When we visit the doctor, we place all our trust in that he or she can help us with our ailments. But doctors are human – one reason why they must continue their education even while in practice. One area of medicine that more primary doctors and emergency physicians need more knowledge is that of allergic reactions, particularly anaphylaxis treatment.
A survey of 318 physicians sponsored by the Asthma and Allergy Foundation of America (AAFA) found that there are many who do not know the correct ways to treat anaphylaxis and prevent recurrences. For example, a “substantial number” do not always provide epinephrine to patients whom they believe to be having such a reaction.
Epinephrine is the first line of treatment for patients suffering from anaphylaxis, a life-threatening allergic reaction with symptoms that include skin reactions (including hives and flushed or pale skin), a sensation of a lump in the throat, constriction of airways and swollen tongue or throat causing difficulty breathing, weak and rapid pulse, nausea or vomiting, and dizziness or fainting. A delay in using the drug is common in severe food allergic reaction deaths.
The survey population consisted of approximately 100 emergency room physicians, 100 allergists, 50 adult primary care physicians and 50 pediatricians. Between 82 and 99% of respondents in each group had treated at least one anaphylaxis case. However, the number of doctors treating anaphylaxis with epinephrine was not 100%. About 10% of the ER doctors and 20% of the primary care and pediatric physicians said they had either prescribed another drug, such as an antihistamine or steroid, sent the patient to a hospital, or completed an “other action”.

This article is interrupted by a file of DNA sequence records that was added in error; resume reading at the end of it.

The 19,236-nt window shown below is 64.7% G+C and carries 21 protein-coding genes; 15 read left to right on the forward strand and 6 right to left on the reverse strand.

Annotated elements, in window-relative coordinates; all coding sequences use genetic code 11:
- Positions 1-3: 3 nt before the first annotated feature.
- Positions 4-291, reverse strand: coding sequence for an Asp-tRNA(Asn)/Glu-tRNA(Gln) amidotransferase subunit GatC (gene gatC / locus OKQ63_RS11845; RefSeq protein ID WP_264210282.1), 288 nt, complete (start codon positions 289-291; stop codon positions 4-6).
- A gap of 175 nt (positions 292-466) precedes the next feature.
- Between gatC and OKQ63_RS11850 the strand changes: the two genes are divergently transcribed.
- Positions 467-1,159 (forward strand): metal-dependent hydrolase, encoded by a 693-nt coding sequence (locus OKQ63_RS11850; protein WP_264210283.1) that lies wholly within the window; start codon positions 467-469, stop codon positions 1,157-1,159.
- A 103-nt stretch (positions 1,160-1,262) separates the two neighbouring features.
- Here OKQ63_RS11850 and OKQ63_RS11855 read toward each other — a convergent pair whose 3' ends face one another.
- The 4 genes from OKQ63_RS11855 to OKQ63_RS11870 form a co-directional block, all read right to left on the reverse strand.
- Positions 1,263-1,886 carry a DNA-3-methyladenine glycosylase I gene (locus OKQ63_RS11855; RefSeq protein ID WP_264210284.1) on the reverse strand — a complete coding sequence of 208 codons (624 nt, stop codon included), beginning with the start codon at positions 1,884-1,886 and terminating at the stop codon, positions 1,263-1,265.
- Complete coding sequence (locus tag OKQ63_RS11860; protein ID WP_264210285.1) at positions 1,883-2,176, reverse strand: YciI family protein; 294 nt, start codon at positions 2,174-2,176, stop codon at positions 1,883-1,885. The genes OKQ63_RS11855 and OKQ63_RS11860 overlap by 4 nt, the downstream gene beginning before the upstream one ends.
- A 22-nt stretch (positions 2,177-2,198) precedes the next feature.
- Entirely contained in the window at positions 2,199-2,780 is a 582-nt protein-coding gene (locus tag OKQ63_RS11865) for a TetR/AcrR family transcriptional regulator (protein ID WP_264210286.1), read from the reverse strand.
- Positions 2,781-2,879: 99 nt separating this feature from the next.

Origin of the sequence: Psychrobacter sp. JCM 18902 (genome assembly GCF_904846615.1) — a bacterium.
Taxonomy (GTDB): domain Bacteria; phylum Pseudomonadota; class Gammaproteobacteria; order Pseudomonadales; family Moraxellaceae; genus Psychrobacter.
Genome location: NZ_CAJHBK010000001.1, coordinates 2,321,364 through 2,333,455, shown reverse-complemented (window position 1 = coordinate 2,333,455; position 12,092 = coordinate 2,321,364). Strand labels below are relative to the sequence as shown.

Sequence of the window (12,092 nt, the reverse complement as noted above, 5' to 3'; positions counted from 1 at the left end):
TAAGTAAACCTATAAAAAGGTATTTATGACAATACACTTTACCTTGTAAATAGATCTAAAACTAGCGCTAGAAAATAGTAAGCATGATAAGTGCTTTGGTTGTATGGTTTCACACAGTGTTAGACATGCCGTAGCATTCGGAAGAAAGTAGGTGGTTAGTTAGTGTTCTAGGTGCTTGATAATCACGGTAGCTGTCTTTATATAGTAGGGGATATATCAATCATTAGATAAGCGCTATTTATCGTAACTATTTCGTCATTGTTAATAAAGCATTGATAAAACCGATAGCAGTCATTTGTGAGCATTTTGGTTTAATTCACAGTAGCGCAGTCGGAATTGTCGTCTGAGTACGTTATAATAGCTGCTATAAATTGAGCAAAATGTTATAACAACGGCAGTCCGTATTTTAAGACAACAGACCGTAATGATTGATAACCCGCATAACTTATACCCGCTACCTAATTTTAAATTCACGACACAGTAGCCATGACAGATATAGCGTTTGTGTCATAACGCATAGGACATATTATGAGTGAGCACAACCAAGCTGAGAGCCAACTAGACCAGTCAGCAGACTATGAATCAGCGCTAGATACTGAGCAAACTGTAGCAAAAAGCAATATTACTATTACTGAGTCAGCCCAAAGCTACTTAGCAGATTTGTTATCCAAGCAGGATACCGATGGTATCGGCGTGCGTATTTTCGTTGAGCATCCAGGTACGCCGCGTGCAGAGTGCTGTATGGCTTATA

Surprisingly, not all (but most – 97%) of the allergists gave epinephrine to their patients.
Follow-up care for anaphylaxis patients was not consistent, the survey results found. The doctors may not always refer patients for follow-up care, in which they may receive an auto-injector, such as an Epi-Pen, for their home use. And only 60% of the ER physicians prescribed one themselves. One reason for this – some of the doctors mistakenly believe that some patients should never receive epinephrine.
Dr. Myron Zitt MD of the State University of New York at Stony Brook presented these results at the American College of Allergy, Asthma and Immunology (ACAAI) annual meeting. He notes that his findings are consistent with results of earlier studies that show similar deficiencies in anaphylaxis care.
Interestingly, a separate speaker at the meeting revealed study results that show that even at major teaching hospitals, doctors do not always receive adequate education about anaphylaxis treatment.
Akhil Chouksey MD MBA of Case Western Reserve University conducted a 10-year review of research studies which included 575 cases between 2002 and 2011 and found that in only 15% were major national recommendations followed. These are that epinephrine be administered within 30 minutes of triage, that auto-injectors (such as an Epi-Pen) be prescribed at discharge, and that patients be referred to an allergist or immunologist for follow-up investigations and treatment.
According to the Centers for Disease Control and Prevention, food allergies have increased in recent years in the US by 20%. The increasing number of anaphylaxis reactions due to allergies should prompt physicians to educate themselves more about treatment and follow-up care. Parents of allergic children should also strive to be well-educated about the use of epinephrine in the case of a severe reaction.
Wood R, et al "Anaphylaxis in America: Results from a national physician survey" ACAAI 2012.
Chouksey A, et al "Management of anaphylaxis: are we compliant with the guidelines?" ACAAI 2012.
Sanadi NE, “ Paramedic Assessment and Treatment of Patients with Allergic Reactions and Anaphylaxis in a Large Urban Pre-Hospital System”